Throughout his life, Late Model Stock Car driver Anthony Anders has always been taught to fight hard in order to achieve his goals. Growing up in the village of Easley, South Carolina, he learned very early in his life that nothing is handed to you and that you have to fight for everything.
Last season while battling within the southern LMSC ranks, Anders jumped out to a blistering start, recording six straight wins at South Carolina tracks Greenville Pickens Speedway and Myrtle Beach Speedway, as well as Kingsport Speedway in Tennessee.
The hot start in 2013 had Anders in the driver’s seat to compete for the NASCAR Whelen All-American Series National Championship. As the season continued on, however, he began to fall off the pace and out of the championship equation as Lee Pulliam, Keith Rocco and a host of other short track stars pulled away. He ended up finishing 17th in the championship standings.
That scenario alone could have discouraged Anders from putting in all of the effort involved in competing for a National Championship in 2014. Instead, he came back even stronger with a new team, the Hawk-McCall Racing team, and got out to another hot start. This time he was able to keep the momentum going for the entirety of the season on his way to capturing 30 wins and securing the 2014 NWAAS National Championship over defending champion Lee Pulliam.
“When we set goals we always want to accomplish them,” Anders told Speed51.com powered by JEGS. “I’ve been taught that all my life. It’s amazing. It’s just really amazing to be a national champion between all of the race tracks all around the nation. It’s an honor. I’ve won four state championships and four track championships in a row. I couldn’t have capped it off any better than by having a national championship.”
Anders’ National Championship did not come without controversy. Throughout the season, drivers and fans have voiced their frustrations over, what they believe to be, Anders cheating the system by bringing additional cars to the race track to meet NASCAR’s “full field” requirements needed to achieve maximum points.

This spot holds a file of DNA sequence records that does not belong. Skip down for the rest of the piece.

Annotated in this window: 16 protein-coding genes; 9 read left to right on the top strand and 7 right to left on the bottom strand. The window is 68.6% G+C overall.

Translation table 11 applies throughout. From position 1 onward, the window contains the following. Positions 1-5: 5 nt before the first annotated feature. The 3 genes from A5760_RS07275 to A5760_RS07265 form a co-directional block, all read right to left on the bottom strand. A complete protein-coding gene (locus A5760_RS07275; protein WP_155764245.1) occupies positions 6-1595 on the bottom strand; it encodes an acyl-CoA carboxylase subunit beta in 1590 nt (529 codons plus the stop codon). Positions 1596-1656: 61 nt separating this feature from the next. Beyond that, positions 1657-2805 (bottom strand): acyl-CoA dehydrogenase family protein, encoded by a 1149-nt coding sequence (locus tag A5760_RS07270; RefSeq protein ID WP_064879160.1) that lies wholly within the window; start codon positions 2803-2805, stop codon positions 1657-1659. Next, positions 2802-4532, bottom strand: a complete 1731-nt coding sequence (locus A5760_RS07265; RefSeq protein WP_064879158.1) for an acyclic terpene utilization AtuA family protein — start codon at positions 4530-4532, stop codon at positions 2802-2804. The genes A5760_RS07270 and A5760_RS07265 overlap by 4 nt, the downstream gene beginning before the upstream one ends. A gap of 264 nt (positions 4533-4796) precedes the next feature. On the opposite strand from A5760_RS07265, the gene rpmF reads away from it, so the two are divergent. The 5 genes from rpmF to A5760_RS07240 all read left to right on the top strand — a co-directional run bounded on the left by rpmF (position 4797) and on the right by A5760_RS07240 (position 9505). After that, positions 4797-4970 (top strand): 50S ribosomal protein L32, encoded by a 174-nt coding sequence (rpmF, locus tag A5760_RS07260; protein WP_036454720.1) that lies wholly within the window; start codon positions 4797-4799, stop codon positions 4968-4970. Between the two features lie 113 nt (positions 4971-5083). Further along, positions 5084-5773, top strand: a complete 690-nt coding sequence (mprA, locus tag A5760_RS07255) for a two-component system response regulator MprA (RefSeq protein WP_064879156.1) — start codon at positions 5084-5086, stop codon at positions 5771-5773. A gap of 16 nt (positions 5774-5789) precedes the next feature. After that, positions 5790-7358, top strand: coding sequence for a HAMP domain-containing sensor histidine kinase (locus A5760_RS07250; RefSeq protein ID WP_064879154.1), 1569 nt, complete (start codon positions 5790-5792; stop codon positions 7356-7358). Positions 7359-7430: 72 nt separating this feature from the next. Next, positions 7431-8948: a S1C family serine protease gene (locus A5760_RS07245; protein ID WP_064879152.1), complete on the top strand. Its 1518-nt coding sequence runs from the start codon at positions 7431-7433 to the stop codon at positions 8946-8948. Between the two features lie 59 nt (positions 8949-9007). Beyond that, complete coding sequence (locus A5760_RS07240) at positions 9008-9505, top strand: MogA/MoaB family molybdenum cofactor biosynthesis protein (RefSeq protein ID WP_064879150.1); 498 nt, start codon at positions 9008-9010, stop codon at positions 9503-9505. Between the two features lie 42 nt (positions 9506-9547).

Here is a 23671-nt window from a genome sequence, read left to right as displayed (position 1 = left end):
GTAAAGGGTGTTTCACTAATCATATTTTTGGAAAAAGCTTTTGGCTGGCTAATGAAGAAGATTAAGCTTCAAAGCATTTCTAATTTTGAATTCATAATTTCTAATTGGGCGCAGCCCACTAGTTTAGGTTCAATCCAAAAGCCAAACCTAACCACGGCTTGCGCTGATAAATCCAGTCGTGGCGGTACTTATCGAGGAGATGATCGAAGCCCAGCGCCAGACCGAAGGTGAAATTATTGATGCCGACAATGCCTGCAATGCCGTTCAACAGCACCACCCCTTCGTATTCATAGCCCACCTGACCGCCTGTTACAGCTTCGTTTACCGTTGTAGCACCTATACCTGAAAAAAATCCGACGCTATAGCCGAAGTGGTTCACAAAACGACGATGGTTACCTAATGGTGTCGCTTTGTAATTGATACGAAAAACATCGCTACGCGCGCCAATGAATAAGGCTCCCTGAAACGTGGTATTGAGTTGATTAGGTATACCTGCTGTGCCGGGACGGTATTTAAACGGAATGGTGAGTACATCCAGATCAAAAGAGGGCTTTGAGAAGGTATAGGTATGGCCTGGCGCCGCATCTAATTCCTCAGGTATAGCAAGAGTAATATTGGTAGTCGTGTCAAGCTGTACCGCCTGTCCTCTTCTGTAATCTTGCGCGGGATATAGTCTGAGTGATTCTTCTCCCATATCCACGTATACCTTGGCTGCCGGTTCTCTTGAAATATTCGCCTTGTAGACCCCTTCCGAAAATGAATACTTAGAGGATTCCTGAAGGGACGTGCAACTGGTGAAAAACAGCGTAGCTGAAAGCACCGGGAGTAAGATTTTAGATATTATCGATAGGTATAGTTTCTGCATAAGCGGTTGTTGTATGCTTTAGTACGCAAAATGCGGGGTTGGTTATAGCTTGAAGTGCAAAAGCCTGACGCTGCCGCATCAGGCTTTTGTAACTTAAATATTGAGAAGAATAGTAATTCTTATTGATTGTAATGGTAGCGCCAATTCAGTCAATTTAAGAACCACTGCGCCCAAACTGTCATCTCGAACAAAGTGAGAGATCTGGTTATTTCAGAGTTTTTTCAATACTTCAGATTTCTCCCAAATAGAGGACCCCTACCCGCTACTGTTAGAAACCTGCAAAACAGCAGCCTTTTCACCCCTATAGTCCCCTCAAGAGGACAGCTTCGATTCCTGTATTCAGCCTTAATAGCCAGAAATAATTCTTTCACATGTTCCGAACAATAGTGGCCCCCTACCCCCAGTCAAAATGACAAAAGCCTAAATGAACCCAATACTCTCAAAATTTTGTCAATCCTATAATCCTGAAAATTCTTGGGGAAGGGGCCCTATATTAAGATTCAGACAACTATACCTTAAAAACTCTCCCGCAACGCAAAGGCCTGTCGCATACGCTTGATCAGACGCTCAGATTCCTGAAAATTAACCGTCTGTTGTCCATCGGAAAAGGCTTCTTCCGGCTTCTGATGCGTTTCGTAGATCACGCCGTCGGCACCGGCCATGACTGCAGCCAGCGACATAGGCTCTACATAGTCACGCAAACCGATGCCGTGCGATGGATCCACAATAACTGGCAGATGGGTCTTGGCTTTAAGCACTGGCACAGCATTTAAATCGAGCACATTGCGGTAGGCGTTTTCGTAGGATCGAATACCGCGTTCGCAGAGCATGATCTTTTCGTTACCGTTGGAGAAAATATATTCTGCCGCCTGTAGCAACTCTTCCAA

“It’s been done every year,” Anders said of drivers manipulating the NWAAS National Championship point system. “It’s been done last year. It’s been the year before and the year before. When I set up in Charlotte back in 2009, when I won the state championship, I won 14 races that year and Phillip Morris won 18. I had the four best wins of the year through the nation and didn’t even finish in the top-70 in the nation, so how does that work? It’s the car count and everybody knows that.
“I took cars to the race tracks with me and I can say this much here, and a lot of people don’t know because they weren’t there, my son raced every race I raced and finished second to me in points at my home track. We had other guys there that we brought into our program, which we don’t have a formal motorsports program, they wanted to race and we helped them out. Sure enough we had a few start-and-park cars there’s no question about it but there’s not another track that Pulliam, Morris, or any of them raced at that didn’t do the same as I did.”
Regardless of what fans and other drivers may think of Anders and the way in which he won the 2014 NWAAS Division I championship, his division-leading 30 wins were earned by preparing the fastest cars at the track and driving them to victory lane.